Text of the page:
when we think of corruption, it is hard to imagine this kind of group doublethink. it is hard to devise any sort of protection against it. “at least one non-moron should have veto power” is impossible to implement, when we all seem to be capable of such blatant wrongness.

    1. Similar situation the several times a pilot has crashed an airliner while things were going wrong because the co-pilot with fewer flight hours deferred to the greater experience of the captain rather than speak up about something he or she thought could be wrong. In some cases the co-pilot also failed to notice the problem.

      One such was the 737 that crashed into the end of a runway in the UK. It had an engine failure and fire, causing smoke to enter the cockpit. Both pilots had extensive hours in 737’s so they “knew” which engine had to be on fire, the one that provided cabin pressurization from its compressor.

      However, they were in a NEW 737. The latest model provided cabin pressure from BOTH engines. Despite what the instruments said, despite the flight attendant coming in to tell them which engine was on fire, the crew shut down the good engine and throttled back the one on fire.

      That slowed it so the vibration reduced enough to not be felt inside the plane and the fire went out, stopping the smoke blowing into the cabin. They proceeded to declare an emergency and got airspace cleared for immediate landing. Meanwhile they failed to notice the excessive sink rate and low RPM reading from the damaged engine unable to produce the thrust it should have been at its throttle setting. IIRC they said something about they thought the RPM indication must be faulty. They “knew” they’d shut down the damaged engine.

      Too late they finally noticed they were too low, restarted the good engine and pushed both throttles forward. If they’d had another minute they might have just squeaked it in but it bounced off the roadway and slammed nose first into the embankment at the end of the runway.

      What made it even worse was both pilots had very recently read through the manual for the new 737, which did mention that cabin air was now from both engines and I’d bet also said that smoke in the cabin could not be used to determine which engine was on fire. But their knowledge of that one thing from previous 737’s was what they relied upon, ignoring all other information to the contrary, and resulted in the loss of many lives.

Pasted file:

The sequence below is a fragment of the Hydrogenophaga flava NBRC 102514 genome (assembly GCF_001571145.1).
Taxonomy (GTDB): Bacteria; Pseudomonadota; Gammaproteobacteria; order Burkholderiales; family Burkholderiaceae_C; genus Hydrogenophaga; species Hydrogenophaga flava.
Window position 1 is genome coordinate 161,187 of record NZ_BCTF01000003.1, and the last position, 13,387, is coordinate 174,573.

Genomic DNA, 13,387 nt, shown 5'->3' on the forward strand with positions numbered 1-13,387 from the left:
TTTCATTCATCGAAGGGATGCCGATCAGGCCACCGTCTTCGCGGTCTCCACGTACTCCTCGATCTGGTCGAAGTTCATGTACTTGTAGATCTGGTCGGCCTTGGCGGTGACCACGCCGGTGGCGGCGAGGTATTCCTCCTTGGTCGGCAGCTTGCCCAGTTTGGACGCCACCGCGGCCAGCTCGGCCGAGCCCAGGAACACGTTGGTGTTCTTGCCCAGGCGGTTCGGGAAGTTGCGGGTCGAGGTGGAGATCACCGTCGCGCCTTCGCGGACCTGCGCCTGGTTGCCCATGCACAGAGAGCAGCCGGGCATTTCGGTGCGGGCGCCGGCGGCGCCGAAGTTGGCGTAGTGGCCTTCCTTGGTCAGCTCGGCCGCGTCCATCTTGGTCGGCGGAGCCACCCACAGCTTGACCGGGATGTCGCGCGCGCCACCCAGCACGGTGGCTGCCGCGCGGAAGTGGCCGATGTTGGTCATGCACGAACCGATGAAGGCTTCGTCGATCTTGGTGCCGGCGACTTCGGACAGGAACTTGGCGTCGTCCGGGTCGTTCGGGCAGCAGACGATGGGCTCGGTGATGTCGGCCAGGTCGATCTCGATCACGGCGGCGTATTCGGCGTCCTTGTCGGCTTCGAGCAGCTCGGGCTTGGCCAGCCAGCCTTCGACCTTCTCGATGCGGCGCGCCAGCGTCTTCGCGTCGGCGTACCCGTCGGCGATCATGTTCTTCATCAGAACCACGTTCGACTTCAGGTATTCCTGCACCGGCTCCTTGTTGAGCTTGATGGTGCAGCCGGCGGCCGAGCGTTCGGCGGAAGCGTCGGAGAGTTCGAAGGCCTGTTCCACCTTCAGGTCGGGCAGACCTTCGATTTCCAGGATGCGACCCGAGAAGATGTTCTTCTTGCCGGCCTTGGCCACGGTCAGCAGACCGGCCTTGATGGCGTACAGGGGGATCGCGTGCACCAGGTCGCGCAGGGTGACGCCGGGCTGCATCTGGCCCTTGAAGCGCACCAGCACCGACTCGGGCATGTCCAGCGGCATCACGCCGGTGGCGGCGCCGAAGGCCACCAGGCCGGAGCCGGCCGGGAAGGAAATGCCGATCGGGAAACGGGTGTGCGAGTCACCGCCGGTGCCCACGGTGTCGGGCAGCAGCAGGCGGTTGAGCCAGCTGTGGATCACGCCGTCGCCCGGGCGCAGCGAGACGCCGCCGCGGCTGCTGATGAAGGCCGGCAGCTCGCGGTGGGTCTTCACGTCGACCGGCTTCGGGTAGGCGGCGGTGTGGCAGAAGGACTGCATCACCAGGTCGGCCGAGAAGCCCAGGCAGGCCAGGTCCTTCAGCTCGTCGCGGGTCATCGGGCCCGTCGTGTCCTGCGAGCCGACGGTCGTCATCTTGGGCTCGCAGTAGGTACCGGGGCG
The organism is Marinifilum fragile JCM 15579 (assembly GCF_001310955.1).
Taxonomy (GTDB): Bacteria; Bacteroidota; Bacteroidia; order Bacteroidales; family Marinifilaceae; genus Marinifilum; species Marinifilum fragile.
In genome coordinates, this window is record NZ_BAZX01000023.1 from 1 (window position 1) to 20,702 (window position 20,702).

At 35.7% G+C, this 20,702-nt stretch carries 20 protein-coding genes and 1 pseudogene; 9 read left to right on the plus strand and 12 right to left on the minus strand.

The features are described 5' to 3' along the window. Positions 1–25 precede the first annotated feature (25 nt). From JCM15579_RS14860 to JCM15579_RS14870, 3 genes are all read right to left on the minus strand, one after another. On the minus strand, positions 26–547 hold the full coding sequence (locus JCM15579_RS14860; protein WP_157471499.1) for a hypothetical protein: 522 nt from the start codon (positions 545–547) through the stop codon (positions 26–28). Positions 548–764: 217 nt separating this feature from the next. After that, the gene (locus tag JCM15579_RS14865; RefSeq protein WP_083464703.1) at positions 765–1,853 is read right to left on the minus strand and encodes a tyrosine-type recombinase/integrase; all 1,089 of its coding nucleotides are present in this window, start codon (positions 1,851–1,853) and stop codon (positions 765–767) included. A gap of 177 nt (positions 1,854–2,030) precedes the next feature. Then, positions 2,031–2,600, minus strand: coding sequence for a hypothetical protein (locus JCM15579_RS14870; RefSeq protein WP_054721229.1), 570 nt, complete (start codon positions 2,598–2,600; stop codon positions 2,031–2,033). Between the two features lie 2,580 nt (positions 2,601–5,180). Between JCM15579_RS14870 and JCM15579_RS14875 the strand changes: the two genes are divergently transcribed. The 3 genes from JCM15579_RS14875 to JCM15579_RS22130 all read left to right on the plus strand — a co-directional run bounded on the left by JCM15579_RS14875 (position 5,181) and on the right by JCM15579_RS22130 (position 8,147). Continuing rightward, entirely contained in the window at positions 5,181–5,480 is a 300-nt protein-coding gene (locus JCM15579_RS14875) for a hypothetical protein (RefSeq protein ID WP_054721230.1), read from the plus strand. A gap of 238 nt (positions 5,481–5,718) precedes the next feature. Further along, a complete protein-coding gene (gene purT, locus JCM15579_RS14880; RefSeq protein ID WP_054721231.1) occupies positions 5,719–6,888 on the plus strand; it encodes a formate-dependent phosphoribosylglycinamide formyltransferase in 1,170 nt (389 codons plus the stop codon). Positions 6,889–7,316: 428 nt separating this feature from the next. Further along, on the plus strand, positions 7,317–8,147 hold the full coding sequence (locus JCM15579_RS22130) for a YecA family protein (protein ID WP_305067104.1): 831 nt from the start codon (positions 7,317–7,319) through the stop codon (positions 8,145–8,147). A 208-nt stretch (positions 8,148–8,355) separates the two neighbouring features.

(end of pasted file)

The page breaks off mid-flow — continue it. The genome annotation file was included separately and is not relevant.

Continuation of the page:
1. This problem is something that’s been discussed a lot in recent police shootings.
        If you train or habituate people to a certain response, and then subsequently introduce them to a new idea, even with some training, it’s going to take a long time to overcome the previous training, because that’s the whole point of experience.
        People can look right at contradictory evidence and ignore it because their experience says “this is a complex system and I know how this should work.” We make bayesian decisions all the time, and that’s hard to overcome regardless of how much information we have.

  7. We need an international day of recognition and mourning of these “accidents” starting at grade school level. Engineering school is too late to learn these lessons. Hindenburg, 16 US astronauts, Titanic, and on and on. Oh the humanity!

  8. Let me correct you about the Canadian Nuclear program. The Chalk River facility had two severe accidents, one in 1952, and another in 1958. Former President Jimmy Carter helped in the cleanup of the 1952 accident, as a US Navy officer. See Wikipedia for details.

  9. Anyone ever thought of up-scaling a US-type nuclear submarine reactor for use as a commercial power-plant reactor? Of course, the reactor-designer / builder lobbyists will do their absolute damndest to convince the power industry that EVERY reactor MUST be a custom design.

    How many disasters have occurred with nuclear-submarine reactors and their very standard design?

    Then all it will take is the guts–on the part of politicians–to say, “Here. Here’s your Standard Nuclear Reactor Design. If you’re going to build a Nuke Reactor, it WILL be this design. Period. End of Discussion.” This will, of course, have to be mandated at the national level.

    I think this (a well-engineered, safe, bog-standard reactor design) is the case in France (where Nuclear is a large percentage of total capacity, and which has been a net exporter of electricity for a very long time); and Canada, which is referenced in the article.

    1. submarine reactors are designed to be extremely compact and take into account the fact that they’re usually surrounded by cold ocean water. They’re simply not suitable or efficient for civilian power use. IF a standard reactor is to be chosen, the CANDU would be a better candidate. Apart from that, the biggest naval reactors were 500MW units, most are more like 100 to 150 MW, which is very small compared to most commercial/civilian reactors which average about 1 GW.

      Complicating things further is regulations. Reactors when build have to meet the absolute top end of as safe as possible (and damn the expense). This means it’s impossible to build an exact bolt for bolt replica of a 30 year old reactor because the rules say it must be updated to incorporate the new safety features. And that requires so much redesign you’ve basically got a new reactor. Available space, availability of a source of fresh water, climate, it all has an influence on the overall design of the plant and the reactor systems. There’s really no such thing as a one size fits all reactor.

      1. Any particular reason the following reply, posted more than a day ago, has not been published? —

        “Well, with all due respect, I think you missed, absolutely, the very basic intent of the comment. The only information you offered is that which we all know, and certainly nothing we don’t.

        i) The size of the reactor is not at issue here. It never was.